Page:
You get crap, in other words.

You don’t need to get crap. You don’t need to read it; far more importantly, you don’t need to write it. Creating and comprehending the workings of living, breathing cultures, whether real or fictitious, will give you enough, deep powerful conflict for a lifetime of writing; will permit your characters to act in ways that are surprising and sometimes shocking, but that make sense for them; will give you more good, strong, compelling story ideas than you know what to do with; and will make your stories, no matter when and where they’re set, feel real.

Better yet, creating cultures is an entirely doable process. It isn’t always straightforward. Once in a while it will drive you batty. Occasionally it may require more of you than you really wanted to give. Mostly, though, it’s incredibly fun, and fascinating, and more often than not you’ll have to stop before you want to, simply because…well, you do have to write sometime.

And the end results for your fiction, no matter what sort of fiction you write, will be worth it.

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About the author: Novelist, writing teacher, on a mission to reprint my out-of-print books and self-publish my new ones.

9 comments… add one
  • Angela-Marina Oct 5, 2006 @ 2:24

    Wow, that was great. =) Yo’ve pretty much summed up the reason I write in the last few paragraphs. Ever since I was little, fabricating cheesy romantic subplots and dreaming up backstory for why almost all of the figures from Cluedo secretly had it in for each other.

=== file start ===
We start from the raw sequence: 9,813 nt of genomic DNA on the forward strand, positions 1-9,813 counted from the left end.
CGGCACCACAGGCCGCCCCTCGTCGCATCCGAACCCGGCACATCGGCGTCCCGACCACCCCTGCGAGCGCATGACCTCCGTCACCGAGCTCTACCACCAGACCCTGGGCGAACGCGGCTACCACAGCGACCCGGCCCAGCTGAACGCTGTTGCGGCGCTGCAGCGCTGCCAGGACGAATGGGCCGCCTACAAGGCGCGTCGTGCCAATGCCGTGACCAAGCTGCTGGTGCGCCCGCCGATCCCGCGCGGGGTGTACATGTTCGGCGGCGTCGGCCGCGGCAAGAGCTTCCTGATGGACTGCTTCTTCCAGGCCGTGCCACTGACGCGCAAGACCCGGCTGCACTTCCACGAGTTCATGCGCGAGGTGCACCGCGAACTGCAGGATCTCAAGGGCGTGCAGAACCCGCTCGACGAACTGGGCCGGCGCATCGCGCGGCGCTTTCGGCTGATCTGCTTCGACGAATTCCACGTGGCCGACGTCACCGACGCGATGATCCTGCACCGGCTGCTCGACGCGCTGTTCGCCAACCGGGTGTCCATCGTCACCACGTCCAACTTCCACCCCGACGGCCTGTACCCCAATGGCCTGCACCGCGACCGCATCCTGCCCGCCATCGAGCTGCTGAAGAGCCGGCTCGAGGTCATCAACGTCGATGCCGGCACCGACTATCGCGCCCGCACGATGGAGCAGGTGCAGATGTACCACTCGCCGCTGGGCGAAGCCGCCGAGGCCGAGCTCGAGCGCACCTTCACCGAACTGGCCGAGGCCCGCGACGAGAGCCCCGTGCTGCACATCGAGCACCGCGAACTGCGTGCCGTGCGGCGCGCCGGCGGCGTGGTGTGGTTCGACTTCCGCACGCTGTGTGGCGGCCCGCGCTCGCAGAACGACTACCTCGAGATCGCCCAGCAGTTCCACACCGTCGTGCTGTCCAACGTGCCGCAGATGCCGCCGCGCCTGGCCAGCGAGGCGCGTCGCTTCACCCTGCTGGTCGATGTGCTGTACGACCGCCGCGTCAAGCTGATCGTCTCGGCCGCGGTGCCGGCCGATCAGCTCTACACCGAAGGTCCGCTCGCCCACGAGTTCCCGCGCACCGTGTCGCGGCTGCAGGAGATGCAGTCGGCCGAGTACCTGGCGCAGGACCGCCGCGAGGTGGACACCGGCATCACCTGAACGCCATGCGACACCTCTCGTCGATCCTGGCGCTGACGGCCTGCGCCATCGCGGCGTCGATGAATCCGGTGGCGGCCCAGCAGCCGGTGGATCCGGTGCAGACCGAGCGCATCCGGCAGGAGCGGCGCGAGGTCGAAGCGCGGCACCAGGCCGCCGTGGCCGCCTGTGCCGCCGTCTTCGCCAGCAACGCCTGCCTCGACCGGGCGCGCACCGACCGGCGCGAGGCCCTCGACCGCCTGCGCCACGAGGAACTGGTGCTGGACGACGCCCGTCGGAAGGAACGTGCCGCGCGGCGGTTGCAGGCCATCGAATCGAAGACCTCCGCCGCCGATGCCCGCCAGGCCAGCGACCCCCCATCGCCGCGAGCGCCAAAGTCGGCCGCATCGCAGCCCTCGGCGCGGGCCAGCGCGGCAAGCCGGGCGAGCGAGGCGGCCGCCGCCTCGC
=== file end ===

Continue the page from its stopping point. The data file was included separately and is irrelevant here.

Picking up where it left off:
When you really get to the creation point, that part when you’re really making an entire world, that’s probably the best part of writing for me.

  • LadyQ Oct 4, 2006 @ 23:08

    I can’t wait to read this!

  • PolarBear Oct 4, 2006 @ 21:04

    So culture’s not just for fantasy anymore. I learn something new everyday. I guess that’s why I feel just a little dumber everyday.

    Bravo. Well said.

  • eitje Oct 4, 2006 @ 20:38

    “From romance novels to Christian fiction to chick lit to Stephen King and Dean Koontz, to coming of age and coming of middle age and other literary novels, to Harry Potter and American Psycho, you as the reader are immersed in the details of lives lived within a set of cultural expectations, or lived outside of those same expectations.”

    I had to read that sentence twice – once in my normal reading-in-my-head voice, then another time in my reading-out-loud-to-someone-else voice – before I got the flow of it. just FYI.

    “You get novels in which people end up nearly wrecking their lives over a misunderstanding that two four-year-olds could have solved over the phone…”

    I’ve heard this very thing said in regards to the writing style of some of the biggest mega-volume authors out there today. I won’t name any names, because i think that particular – *ahem* – wheel’s already been turned. 😉

    Excellent intro – it’s always good when an intro can get you excited about reading more. 😀

  • shawna Oct 4, 2006 @ 20:03

    Wow… that description starts out awe-inspiring, in an almost frightening, dare not mar the cathedral way… then illustrates just how awful “bad” really is… and finsihes up with encouragement, with a healthy you-CAN-do-this attitude…

    Just… wow. Yeah, you nailed it, all right.

  • PJ Oct 4, 2006 @ 17:15

    ))CRACK((

    Another one outta the park! 🙂

    I can’t wait to read this. I am struggling through some world building right now (actually a couple of worlds – eep!) but for now I’m just chanting – WWHD [What Would Holly Do]! LOL!

    ~PJ~

  • WritingAngel Oct 4, 2006 @ 15:30

    You have already taught me that creating and understanding cultures doesn’t just apply to Fantasy and Science Fiction, it’s just as essential in Contemporary and Literary works.

    Can’t wait for the book! I loved both the Language and Character Clinics!

  • Jason Penney Oct 4, 2006 @ 12:04

    The more you talk about this the more I want to read it. Keep it up.

  • The English Rose Oct 4, 2006 @ 11:49

    Yay!!